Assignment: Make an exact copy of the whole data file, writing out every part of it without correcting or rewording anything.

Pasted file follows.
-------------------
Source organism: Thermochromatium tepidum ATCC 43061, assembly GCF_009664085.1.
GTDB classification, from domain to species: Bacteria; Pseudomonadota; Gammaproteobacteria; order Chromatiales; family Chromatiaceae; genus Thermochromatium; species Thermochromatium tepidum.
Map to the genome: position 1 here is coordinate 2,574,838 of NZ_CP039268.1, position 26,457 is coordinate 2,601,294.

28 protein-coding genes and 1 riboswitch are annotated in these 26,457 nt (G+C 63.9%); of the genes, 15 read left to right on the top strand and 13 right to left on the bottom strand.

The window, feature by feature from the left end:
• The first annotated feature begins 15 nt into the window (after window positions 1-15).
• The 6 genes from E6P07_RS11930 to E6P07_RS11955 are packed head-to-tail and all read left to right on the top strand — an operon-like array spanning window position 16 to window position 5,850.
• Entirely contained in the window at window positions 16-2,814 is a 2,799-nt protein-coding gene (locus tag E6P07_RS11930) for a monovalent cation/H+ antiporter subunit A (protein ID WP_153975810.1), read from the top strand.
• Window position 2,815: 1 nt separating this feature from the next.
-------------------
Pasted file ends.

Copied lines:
Source organism: Thermochromatium tepidum ATCC 43061, assembly GCF_009664085.1.
GTDB classification, from domain to species: Bacteria; Pseudomonadota; Gammaproteobacteria; order Chromatiales; family Chromatiaceae; genus Thermochromatium; species Thermochromatium tepidum.
Map to the genome: position 1 here is coordinate 2,574,838 of NZ_CP039268.1, position 26,457 is coordinate 2,601,294.

28 protein-coding genes and 1 riboswitch are annotated in these 26,457 nt (G+C 63.9%); of the genes, 15 read left to right on the top strand and 13 right to left on the bottom strand.

The window, feature by feature from the left end:
• The first annotated feature begins 15 nt into the window (after window positions 1-15).
• The 6 genes from E6P07_RS11930 to E6P07_RS11955 are packed head-to-tail and all read left to right on the top strand — an operon-like array spanning window position 16 to window position 5,850.
• Entirely contained in the window at window positions 16-2,814 is a 2,799-nt protein-coding gene (locus tag E6P07_RS11930) for a monovalent cation/H+ antiporter subunit A (protein ID WP_153975810.1), read from the top strand.
• Window position 2,815: 1 nt separating this feature from the next.